while the latter only needed a small change to its
anti-aliasing options.

Otherwise, you’re not really gaining much by opting for the RTX
2060 here unless you own a high refresh rate monitor – in which
case, you’re gaining a lot. Hitting at least 60fps in
every game on test, the RTX 2060 is a fantastic
partner for those with 75Hz refresh rate screens or above, as
it means you can get all those lovely extra frames while still
having your games look absolutely fabulous in the process.

That said, it’s worth pointing out that, while the GTX 1070 is
still a perfectly good card for 1080p gaming, the RTX 2060 is
likely going to offer better future-proofing against even more
demanding games further down the line. Sure, you don’t have to
do much to Tomb Raider and Assassin’s Creed to get them running
at 60fps at this resolution, but those tweaks are only going to
get bigger and more compromising as the years wear on. If
gaming at a flawless 60fps is important to you, the RTX 2060 is
the safer, wiser choice in this respect – even if some GTX 1070
cards can be found for a fraction less than current
RTX 2060 prices.

RTX 2060 vs GTX 1070: 1440p performance

It’s not just 1080p gaming where the RTX 2060 shines brightest,
though, as it’s also considerably more capable at 2560×1440
resolutions as well. I should note the Shadow of the Tomb
Raider results here are with its far less taxing SMAA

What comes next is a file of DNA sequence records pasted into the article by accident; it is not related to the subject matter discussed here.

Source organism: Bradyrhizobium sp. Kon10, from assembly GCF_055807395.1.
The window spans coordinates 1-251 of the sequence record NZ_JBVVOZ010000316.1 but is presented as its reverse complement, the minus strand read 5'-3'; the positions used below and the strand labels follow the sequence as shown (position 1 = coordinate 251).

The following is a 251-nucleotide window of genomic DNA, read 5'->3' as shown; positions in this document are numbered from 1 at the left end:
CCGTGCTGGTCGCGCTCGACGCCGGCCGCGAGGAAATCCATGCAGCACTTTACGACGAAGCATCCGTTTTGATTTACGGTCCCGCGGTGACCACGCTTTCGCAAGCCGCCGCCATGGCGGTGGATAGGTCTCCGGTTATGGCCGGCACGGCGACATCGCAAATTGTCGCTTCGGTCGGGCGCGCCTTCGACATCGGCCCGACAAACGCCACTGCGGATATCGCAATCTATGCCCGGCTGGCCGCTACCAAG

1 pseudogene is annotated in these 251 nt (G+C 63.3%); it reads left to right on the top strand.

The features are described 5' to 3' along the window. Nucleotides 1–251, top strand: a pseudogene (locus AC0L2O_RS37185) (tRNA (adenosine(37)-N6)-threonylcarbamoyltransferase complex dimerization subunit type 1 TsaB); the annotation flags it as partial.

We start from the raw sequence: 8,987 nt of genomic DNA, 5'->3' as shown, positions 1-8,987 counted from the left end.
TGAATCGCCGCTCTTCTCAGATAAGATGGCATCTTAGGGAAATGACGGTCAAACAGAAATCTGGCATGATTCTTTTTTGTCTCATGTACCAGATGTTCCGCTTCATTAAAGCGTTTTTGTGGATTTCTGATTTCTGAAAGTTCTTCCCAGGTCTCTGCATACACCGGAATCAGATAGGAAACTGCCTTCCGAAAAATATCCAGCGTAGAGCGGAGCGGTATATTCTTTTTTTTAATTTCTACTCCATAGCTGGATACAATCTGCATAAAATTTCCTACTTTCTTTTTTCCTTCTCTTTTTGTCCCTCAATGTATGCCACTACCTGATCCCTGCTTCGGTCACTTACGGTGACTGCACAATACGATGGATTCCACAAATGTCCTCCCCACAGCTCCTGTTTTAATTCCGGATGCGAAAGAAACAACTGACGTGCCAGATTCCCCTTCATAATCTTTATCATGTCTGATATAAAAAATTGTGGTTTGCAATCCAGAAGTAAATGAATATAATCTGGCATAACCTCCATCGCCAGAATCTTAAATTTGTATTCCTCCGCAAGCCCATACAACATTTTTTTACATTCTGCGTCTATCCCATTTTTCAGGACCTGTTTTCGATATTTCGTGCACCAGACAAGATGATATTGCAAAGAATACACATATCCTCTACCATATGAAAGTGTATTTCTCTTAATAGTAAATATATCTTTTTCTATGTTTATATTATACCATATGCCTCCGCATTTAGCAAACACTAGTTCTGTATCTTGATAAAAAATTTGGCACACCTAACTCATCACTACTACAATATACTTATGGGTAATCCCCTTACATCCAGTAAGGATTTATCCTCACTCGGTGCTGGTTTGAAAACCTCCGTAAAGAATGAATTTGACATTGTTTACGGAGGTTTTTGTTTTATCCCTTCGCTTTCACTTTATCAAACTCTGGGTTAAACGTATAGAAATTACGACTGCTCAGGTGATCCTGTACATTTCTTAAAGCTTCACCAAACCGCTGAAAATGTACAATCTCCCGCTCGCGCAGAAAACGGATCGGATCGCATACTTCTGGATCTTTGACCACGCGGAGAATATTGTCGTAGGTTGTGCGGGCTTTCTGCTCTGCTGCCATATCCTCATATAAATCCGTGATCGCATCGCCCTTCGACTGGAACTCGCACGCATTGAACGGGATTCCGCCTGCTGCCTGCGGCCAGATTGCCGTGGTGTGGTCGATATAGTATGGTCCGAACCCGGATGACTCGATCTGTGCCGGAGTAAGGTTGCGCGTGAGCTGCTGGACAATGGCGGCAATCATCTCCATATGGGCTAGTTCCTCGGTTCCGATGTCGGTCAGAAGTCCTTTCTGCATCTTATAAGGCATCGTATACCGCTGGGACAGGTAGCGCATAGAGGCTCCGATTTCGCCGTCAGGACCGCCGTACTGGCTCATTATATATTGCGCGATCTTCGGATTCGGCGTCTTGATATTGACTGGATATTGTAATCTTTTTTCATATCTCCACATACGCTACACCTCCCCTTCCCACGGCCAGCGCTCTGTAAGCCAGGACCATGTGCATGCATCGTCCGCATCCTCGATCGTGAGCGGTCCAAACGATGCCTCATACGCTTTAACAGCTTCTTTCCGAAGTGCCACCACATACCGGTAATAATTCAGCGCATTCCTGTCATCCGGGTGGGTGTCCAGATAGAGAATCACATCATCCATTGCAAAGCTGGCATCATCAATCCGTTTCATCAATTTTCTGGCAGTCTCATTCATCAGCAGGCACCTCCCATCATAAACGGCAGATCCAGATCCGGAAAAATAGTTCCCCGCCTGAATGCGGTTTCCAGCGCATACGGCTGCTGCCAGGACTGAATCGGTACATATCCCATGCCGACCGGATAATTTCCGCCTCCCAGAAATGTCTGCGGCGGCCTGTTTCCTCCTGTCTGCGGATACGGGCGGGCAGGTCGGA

anti-aliasing option enabled instead of its crazy demanding
SMAA x4 as per the 1080p graph above (apologies for this and my
lax data collection when I compiled my Shadow of the Tomb Raider
graphics performance guide), but I think you’ll still agree
that the RTX 2060 offers some astounding gains here – up to a
massive 65% in Total War: Warhammer II, for example, and an
impressive 37% in Final Fantasy XV.

The GTX 1070, on the other hand, languishes around the all
right but very close to unplayable 30-40fps mark in a lot of
cases here, which is kind of disappointing when a lot of these
cards currently cost north of £400 / $420. As mentioned above,
there are a couple of outlying cheapy GTX 1070 cards available
at the moment, but really, even the £320 I spent back in 2016
felt like it should have gone further than, say, an average of
43fps in The Witcher III.

This is why I said current GTX 1070 should consider upgrading
to the RTX 2060 back in my review, as this can
actually do 60fps in The Witcher III and thus solves one of my
major problems with playing games at 2560×1440. Now, I
appreciate that some games here offer barely any noticeable
improvement over the GTX 1070, such as Assassin’s Creed Odyssey
and Forza Horizon 4, and that even the 8fps improvement in
Monster Hunter: World isn’t really anything to shout about
much. I get that. But if, like me, you’re looking to buy a card
to play a specific game at the best it can possibly be,
sometimes that 10-15fps improvement is the thing that pushes
you over the edge from, “Hmmm… should I really spend this
much?” to “Yes please, thanks very much.”

Yes, you probably only need to drop the GTX 1070 down another
graphics preset to get that silky smooth 60fps back, but with
more games such as Final Fantasy XV, Total War: Warhammer II
and Monster Hunter: World pushing those requirements down to
Medium or Average settings at 1440p, the GTX 1070 is clearly
entering its twilight years as the mid-to-high-end graphics
card of choice. As such, whether you’re looking to buy a new
1440p off the bat or upgrading from your current 1440p card,
the RTX 2060 is without doubt the one that strikes the best
balance between price and overall performance.

RTX 2060 vs GTX 1070: 4K performance

You’re probably not thinking about buying an RTX 2060 for
playing games at 4K, but let’s have a graph about it anyway,
because as you can see, it’s actually pretty capable as long as
you keep your expectations in check. While it’s not going to